2) Jesus is in heaven, which exists as a physical place in spatial (and possibly temporal) dimensions that are not observable by humans. This option is viable because there is nothing mathematically or physically, preventing there from being multiple other spatial dimensions outside of the four that we can experience (three spatial, one temporal). We can even predict what higher dimensional objects might look like to us were they to intersect our observable space-time. In fact, if Jesus was able to move between these various dimensions that would explain how he physically could go through walls or disappear from sight. While this is all very interesting, and may be a viable option, it has problems too. First, it is highly speculative and also has no scriptural support (though, honestly, it doesn’t seem like it could have scriptural support considering these are relatively recent hypotheses). Second, if Jesus is simply in different spatial dimensions that nevertheless occupy the same space as us (which this seems to indicate), then why does he remain there? It would not be difficult for him to come in and out, back and forth between the two. Why is he there rather than here? (although, again, this may be behind the general longing for Christ’s return seen in Scripture and most Christians’ lives).
3) (Yes I tend to reserve my views for last) The question is wrong. It’s not “where is Jesus” but “when is Jesus”? Hang on, because things may get a little weird. The Resurrection event was an eschatological (end of the world) event. It had been acknowledged by many Jewish theologians prior to Jesus’ birth that at the end of the world everyone would be raised from the dead. This is the only time that sustained resurrection (not temporary resuscitation) would occur. In this way, Jesus’ Resurrection was an end of the world event. This may also explain why Matthew tells us that at Jesus’ death, many dead people in Jerusalem rose form their tombs. It really was an end of the world type of thing and the end of history breaking into the midst of it at the crucifixion and resurrection had such a huge ripple effect that it became eschatological for other dead persons as well. The early church seems to have understood the resurrection of Jesus in these eschatological terms because they are waiting for the eminent end of the world. Yet it wasn’t the end of the world, instead it was the end of the world occurring in the midst of that history, localized to the person of Jesus. In this sense, Jesus’ time “jumped” to the end of history while he was still in the midst of it. Given the generally accept understanding of eternality as holding all times in unison, this is not a contradiction. Jesus continued to act and function from his eternal perspective in the midst of our temporal one. In the same way, then, we can continue to pray to him (or to the Father through him) by the Holy Spirit because his eternity includes our present, past, and future. So he is in heaven now, with all those Christians who have died (and in one sense with us who are Christians as well) waiting for history to catch up, and when it does, his return will be the new heavens and the new earth upon this time and space right now. So I guess I am saying heaven really is a place on earth.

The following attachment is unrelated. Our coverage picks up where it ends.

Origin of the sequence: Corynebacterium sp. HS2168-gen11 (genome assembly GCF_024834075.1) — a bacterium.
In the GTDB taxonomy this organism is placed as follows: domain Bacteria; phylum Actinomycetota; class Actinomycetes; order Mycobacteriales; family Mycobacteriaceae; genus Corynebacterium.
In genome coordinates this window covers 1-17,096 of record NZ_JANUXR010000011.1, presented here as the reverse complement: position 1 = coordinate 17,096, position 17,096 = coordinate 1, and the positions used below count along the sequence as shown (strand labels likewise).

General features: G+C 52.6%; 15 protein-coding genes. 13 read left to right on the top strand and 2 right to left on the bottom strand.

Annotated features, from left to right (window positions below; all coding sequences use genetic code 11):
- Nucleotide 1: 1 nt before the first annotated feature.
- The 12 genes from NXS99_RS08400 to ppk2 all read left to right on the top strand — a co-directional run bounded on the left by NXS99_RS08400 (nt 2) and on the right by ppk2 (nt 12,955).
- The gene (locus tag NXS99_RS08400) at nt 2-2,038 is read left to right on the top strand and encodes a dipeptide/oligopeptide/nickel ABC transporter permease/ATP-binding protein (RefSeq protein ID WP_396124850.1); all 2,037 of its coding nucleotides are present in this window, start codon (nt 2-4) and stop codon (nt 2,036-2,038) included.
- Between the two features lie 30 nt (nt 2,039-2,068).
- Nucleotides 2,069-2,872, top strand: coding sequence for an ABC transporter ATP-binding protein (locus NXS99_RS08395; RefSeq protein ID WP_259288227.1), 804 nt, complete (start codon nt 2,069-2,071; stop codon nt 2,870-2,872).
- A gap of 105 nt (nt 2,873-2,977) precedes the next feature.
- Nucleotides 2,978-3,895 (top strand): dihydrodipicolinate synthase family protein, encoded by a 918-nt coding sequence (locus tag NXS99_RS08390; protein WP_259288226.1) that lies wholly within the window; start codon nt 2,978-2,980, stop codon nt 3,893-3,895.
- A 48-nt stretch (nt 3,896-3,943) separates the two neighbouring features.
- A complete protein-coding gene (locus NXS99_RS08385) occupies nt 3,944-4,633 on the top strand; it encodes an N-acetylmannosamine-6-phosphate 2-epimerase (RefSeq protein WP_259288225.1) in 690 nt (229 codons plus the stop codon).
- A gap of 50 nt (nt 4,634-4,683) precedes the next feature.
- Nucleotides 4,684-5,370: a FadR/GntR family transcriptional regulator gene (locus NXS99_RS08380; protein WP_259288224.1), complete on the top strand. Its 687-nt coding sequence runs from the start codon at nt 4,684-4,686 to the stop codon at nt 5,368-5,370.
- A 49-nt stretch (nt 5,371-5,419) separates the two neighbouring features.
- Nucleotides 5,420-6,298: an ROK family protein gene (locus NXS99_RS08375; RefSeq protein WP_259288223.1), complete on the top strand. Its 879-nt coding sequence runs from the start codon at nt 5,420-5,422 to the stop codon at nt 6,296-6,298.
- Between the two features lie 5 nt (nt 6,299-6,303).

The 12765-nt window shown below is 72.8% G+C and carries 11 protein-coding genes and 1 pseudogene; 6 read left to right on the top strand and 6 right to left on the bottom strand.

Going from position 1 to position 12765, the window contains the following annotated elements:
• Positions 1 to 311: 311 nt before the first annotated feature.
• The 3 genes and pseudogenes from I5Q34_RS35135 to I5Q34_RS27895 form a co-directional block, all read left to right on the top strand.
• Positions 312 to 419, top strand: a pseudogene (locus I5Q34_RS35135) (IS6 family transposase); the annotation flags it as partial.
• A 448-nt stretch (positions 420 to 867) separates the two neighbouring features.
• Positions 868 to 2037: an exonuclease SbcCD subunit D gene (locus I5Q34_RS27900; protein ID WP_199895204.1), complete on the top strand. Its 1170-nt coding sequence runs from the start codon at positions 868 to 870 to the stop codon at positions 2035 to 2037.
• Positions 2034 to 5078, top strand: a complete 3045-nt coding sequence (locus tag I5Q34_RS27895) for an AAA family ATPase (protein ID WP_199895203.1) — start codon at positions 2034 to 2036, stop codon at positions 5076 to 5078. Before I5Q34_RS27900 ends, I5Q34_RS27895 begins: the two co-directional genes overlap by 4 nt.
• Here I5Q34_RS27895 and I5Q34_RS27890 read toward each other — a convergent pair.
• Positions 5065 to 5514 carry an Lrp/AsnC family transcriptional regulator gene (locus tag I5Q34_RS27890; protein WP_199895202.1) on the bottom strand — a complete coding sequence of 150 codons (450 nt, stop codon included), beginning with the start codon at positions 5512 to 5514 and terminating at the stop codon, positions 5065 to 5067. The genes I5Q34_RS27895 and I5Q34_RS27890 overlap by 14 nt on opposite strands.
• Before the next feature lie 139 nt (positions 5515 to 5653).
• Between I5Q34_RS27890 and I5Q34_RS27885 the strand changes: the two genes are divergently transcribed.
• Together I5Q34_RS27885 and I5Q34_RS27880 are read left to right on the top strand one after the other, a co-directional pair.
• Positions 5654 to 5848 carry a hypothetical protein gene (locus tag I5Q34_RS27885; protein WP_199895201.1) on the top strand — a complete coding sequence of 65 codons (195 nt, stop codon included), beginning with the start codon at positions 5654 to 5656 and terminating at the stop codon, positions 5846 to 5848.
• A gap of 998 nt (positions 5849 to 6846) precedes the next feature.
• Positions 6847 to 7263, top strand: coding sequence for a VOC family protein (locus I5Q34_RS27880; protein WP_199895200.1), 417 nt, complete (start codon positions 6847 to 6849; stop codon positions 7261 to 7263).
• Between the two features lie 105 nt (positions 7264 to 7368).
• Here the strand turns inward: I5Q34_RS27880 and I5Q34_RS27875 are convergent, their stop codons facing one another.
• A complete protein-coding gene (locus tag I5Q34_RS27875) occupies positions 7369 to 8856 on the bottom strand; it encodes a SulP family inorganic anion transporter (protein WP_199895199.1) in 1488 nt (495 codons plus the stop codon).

* I’ve discussed this position before in the context of Transformation Theology at Kings, and why, ultimately, I can’t agree with the project because it begins with the assumption that the present Christ is somehow distinct from the resurrected Christ.